The ASTECS-2 study provided follow-up data on participants of the ASTEC trial at ages 8 to 15 years.5 About 50% of participants were lost to follow-up; children available for study were disproportionately represented by the betamethasone group and those admitted to the special care nursery for respiratory complications (5% vs 2%, P=0.01). Long-term assessment was based on parental responses to the strengths and difficulties questionnaire (SDQ), standardized scholastic testing results, and teacher responses. Overall there was no difference in behavioral characteristics based on SDQ, school performance, health issues, asthma, or atopic disease. The authors concluded that “parents can be reassured that the administration of a single course of ACS is not only beneficial in the short term, but does not have any adverse long term consequences.” Based on these findings, use of ACS prior to term cesarean became accepted practice in the United Kingdom. 


    Debra A. Guinn, MD
    Dr Guinn is Director, Montana Perinatal Center, and Director, Maternal Fetal Medicine, Kalispell Regional Medical Center, Kalispell, ...


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    • UBM User
      I am very concerned about the widespread use of steroids in the late preterm period. The issue is well covered by Dr Guinn. The data on long term follow up is weak; but the results of neuro imaging (MRI) studies are not. The neonatologists knew of the studies, Human and animal, I did not. As I looked at absolute numbers, and not just percentages I was surprised: RDS decreased from 6.7% to 2.7%... 93% of babies did not get RDS even without steroids, and only 4/100 babies benefited! Mechanical Ventilation decreased from 3.6% to 0.7%..... 96% of babies did not need mechanical ventilation only 3/100 babies benefited! However 100/100 babies were potentially exposed to steroids that, at least on MRI, affect brain development. What risk would you take with your baby, potential small short term benefit or unknown long term risk?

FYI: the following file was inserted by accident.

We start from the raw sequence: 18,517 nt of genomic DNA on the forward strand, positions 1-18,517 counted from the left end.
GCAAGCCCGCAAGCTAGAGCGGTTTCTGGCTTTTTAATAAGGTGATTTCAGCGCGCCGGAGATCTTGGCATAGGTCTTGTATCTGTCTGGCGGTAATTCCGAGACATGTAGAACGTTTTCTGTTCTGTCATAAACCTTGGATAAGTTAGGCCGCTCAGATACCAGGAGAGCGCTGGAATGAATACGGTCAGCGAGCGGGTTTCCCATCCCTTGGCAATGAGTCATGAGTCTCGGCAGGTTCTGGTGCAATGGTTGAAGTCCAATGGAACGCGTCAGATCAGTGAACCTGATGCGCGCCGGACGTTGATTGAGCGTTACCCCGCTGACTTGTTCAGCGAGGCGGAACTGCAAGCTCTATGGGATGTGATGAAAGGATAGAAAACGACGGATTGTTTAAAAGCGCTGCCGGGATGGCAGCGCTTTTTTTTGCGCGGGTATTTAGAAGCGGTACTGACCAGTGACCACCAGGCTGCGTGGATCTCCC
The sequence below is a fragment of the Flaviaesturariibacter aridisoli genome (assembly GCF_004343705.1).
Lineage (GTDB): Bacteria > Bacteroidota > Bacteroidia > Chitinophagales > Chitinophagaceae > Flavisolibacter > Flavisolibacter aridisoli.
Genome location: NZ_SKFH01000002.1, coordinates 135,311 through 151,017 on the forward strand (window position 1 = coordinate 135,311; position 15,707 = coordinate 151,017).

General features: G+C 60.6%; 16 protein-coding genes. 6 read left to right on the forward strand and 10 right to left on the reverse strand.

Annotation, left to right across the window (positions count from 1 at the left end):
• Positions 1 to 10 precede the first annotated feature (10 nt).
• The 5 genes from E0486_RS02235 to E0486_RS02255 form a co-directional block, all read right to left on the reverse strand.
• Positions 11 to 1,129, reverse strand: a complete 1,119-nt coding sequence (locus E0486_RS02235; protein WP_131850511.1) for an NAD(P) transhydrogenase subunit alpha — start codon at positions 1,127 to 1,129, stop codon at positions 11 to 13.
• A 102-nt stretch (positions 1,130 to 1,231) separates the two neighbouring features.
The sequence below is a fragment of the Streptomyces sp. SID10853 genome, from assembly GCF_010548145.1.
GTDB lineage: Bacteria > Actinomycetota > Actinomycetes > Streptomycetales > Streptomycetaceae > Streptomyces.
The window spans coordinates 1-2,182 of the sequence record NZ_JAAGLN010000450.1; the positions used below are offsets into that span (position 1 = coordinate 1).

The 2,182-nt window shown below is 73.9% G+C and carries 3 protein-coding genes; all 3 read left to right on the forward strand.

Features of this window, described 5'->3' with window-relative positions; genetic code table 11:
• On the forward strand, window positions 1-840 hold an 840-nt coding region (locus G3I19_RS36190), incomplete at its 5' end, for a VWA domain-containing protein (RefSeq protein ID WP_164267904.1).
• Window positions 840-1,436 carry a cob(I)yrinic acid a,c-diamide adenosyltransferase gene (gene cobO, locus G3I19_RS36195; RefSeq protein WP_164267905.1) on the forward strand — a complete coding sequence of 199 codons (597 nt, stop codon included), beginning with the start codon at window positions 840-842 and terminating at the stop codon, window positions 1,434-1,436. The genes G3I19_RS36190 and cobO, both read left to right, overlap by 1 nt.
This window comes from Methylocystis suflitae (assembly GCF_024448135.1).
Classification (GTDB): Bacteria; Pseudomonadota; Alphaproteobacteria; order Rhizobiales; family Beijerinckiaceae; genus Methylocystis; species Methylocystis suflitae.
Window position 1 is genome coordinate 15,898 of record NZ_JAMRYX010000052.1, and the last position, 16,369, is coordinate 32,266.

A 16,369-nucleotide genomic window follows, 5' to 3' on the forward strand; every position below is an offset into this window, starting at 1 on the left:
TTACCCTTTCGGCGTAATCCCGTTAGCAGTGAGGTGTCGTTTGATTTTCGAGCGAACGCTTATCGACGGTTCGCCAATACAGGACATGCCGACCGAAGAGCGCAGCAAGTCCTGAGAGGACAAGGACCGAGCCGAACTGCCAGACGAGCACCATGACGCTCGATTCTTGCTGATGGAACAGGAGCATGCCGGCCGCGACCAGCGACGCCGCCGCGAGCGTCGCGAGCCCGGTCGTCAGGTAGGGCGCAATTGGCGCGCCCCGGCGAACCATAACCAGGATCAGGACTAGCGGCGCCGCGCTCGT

• UBM User
      I enjoy reading articles that challenge our sometimes tortured reasoning. It is not my intention to rain on the parade of progress but to measure the rainfall. Thank you Dr. Guinn! I've been alluding to this for years. Unfortunately and inherent to our specialty is the lack of good quality prospective RCTs that look at the short and long term benefits and risks of not only ACS but much of what we do. Yet, we tend to intervene. Why? I believe it's in our DNA, we desire to improve the clinical situation and sometimes become myopic to the big picture. Also, some colleagues (mostly MFMs) believe that "doing something is better than doing nothing." The current debate of ACS at near term may be an example of such an intervention in search of an indication. Even after 40 years of study we lack precise information with regard to the pharmacological induction of the desired biologic effects. We have been assured about the standard two dose protocol of B-methasone, 24 hours apart but, at the same time, we know nothing about the latent phase of one dose with regard to clinical relevance. Finally, whatever we do know, the studies are confined to singleton pregnancies. There are no prospective RCTs using ACS in twin pregnancies. Let's walk slowly and carry a big stick - said differently: let's be deliberate, with evidence so we can provide a provable benefit and promote false hope that ultimately harms our patients as well as ourselves and our specialty.......